Not so long ago society feared young people. The media called them “hoodies” and “hooligans”. Corner shops even banned teenagers from entering in groups. Today, youths are ridiculed for their overwhelmingly realistic and sensible approach to life. Amie Knights explores how we got from there to here in just one generation, and what that means for marketers across the world.
Millennials are often described as entitled. As one of them, let me explain. We were born into a time of relative peace and prosperity, and were promised the world. Then, just as we were stepping into university and work, everything came crashing down – much like the economy. The events of 9/11 and the Great Recession tore up our aspirations and tossed them in the trash. We’re simply products of our times. Just like the new kids on the block, Generation Z, are products of theirs.
Our newest generation have been born into an economically and politically fractured world, that’s ever more digitized. These world-weary mobile natives aren’t out chugging cheap booze, making questionable decisions or sticking a finger up to the establishment like the punks and rockers before them though. No, their revolution is far quieter, and much more sensible. According to the UK Office of National Statistics, smoking and drinking is rapidly declining, along with teenage pregnancies and arrests. Why? Kate Nightingale, head consumer psychologist and founder at Style Psychology explains, “It is a natural fluctuation of generations and influence of the current uncertain worldwide circumstances. Since the world is uncertain, they have to regain their sense of control by taking charge of whatever they can in their lives.”
So how is this increasing pragmatism impacting youths as consumers? And how can you most meaningfully connect with them? With Generation Z alone estimated to account for 40% of all consumers by 2020, these are questions you can’t afford not to ask.
In a world of post-truth politics and unsubstantiated media, young people increasingly see the world through cynicism-tinted glasses. They’re cautious of politics and nervous for the future. And they’ve got their sights set on brands too. An IMB report says, “Their focus is on quality and authenticity – not on marketing hype. After all, Gen Zers are growing up at a time when ‘alterative facts’ has become a newsworthy phrase, and their familiarity with technology means they’re not easily fooled.”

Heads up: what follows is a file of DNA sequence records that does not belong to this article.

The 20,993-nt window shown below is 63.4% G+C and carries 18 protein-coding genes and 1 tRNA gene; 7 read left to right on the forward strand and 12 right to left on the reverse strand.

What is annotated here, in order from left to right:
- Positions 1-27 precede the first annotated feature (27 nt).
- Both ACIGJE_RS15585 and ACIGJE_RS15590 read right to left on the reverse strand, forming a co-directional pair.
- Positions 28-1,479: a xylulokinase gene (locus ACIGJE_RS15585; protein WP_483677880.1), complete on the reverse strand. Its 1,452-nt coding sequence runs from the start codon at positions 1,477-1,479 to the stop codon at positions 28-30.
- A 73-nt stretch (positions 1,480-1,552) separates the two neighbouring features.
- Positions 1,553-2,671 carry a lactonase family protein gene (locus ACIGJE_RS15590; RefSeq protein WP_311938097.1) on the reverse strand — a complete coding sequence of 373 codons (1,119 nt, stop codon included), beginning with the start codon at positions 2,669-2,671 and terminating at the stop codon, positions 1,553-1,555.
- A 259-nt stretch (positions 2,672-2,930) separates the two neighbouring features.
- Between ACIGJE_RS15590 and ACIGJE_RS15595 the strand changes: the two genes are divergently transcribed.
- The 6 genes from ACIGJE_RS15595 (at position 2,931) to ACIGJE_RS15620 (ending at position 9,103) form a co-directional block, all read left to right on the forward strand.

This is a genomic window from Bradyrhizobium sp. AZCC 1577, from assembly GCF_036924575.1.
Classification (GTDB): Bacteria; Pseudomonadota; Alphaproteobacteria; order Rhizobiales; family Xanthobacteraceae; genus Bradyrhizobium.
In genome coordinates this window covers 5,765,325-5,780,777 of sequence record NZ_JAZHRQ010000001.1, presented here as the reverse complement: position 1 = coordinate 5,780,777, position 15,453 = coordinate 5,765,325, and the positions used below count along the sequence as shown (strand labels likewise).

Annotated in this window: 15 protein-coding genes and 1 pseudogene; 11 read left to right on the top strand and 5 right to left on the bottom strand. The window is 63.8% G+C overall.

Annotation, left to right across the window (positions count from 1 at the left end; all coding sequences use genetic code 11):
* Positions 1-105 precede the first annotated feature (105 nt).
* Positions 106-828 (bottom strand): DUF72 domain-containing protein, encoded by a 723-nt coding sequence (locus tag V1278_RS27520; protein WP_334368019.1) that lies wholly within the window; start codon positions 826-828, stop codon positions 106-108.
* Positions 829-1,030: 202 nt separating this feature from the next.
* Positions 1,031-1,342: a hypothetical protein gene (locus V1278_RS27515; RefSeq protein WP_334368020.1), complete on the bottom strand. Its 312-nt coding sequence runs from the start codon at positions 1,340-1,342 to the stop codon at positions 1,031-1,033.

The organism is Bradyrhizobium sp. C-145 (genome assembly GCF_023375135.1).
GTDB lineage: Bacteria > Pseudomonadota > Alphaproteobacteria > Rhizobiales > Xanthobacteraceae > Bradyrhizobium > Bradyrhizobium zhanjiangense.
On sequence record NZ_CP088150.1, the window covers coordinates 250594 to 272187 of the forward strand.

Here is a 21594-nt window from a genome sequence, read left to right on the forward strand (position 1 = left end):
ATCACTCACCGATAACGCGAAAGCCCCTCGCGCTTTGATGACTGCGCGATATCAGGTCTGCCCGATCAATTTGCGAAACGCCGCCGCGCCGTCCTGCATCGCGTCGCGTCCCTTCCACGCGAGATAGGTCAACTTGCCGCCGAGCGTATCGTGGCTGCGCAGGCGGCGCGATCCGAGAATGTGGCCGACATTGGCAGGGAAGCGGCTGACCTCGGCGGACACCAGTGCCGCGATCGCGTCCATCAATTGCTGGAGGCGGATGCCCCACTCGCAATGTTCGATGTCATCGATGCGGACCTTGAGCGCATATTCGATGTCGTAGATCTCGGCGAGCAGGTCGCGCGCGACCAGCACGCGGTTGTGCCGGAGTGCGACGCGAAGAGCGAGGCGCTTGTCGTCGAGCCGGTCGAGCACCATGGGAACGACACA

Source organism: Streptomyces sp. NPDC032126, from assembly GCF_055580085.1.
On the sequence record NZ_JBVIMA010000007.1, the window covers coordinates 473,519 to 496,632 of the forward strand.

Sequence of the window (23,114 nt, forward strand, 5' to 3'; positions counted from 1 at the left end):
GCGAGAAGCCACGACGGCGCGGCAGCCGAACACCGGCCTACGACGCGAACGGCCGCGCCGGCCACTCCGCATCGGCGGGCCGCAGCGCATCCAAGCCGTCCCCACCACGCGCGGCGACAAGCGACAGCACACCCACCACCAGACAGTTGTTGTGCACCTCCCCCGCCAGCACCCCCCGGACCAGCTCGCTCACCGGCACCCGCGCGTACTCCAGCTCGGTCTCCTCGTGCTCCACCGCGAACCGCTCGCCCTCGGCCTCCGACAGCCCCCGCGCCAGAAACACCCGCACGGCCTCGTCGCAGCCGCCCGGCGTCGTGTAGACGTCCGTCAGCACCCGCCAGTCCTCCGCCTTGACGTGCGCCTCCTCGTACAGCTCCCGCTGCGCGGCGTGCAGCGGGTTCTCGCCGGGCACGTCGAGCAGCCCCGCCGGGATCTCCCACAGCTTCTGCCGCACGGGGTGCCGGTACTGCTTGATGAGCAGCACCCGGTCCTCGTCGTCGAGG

It’s said that this generation have the attention span of a gnat. But, speaking to Self Made Man, 19-year-old American marketing entrepreneur Connor Blakley said, “In reality all that is, is a really good BS meter. And we get that from living in a world where we have access to a constant stream of information and technology. We can figure out what we want to pay attention to very, very rapidly.”
To survive this generation’s scrupulous selection process, you’d better make the most of the eight seconds they’re willing to give you. And if you’re pedalling anything other than an authentic message that’s true to your brand, you may as well not bother. “Nothing less than an authentic brand with a stable and interesting identity will do,” says Nightingale. “So many brands live day to day in a reactionary mode, rather than staying true to who they are and what impact they make in their customers' lives. That time is finished.”
Sell the end game
The leisure sector doubled between 2011 and 2016, contributing about £200 billion to the UK economy, and Euromonitor predicts that global expenditure on the experience economy will reach $8.2 trillion by 2028. “Experiences are king", the consultancy McKinsey stated last year in a report arguing that "in recent years, faced with the choice of buying a trendy designer jacket or a shiny new appliance or of attending a show, consumers increasingly opt for the show and, more broadly, for experiences with their friends and families".
However, while affiliation with the ‘experience economy’ is rife in Millennials, there’s evidence the scales may be tipping slightly when it comes to Gen Z. A Vision Critical report states that 60% of this generation would prefer a cool product over a cool experience, compared with 23% of Millennials. Teenagers may be resigned to the fact that they’ll never be able to afford a house, but this actually means they may be more willing to part with larger sums of cash for quality products. “I know I’ll probably never be able to buy a house, so I’d spend more money on something like a really good camera or phone,” Alice, 17 explains.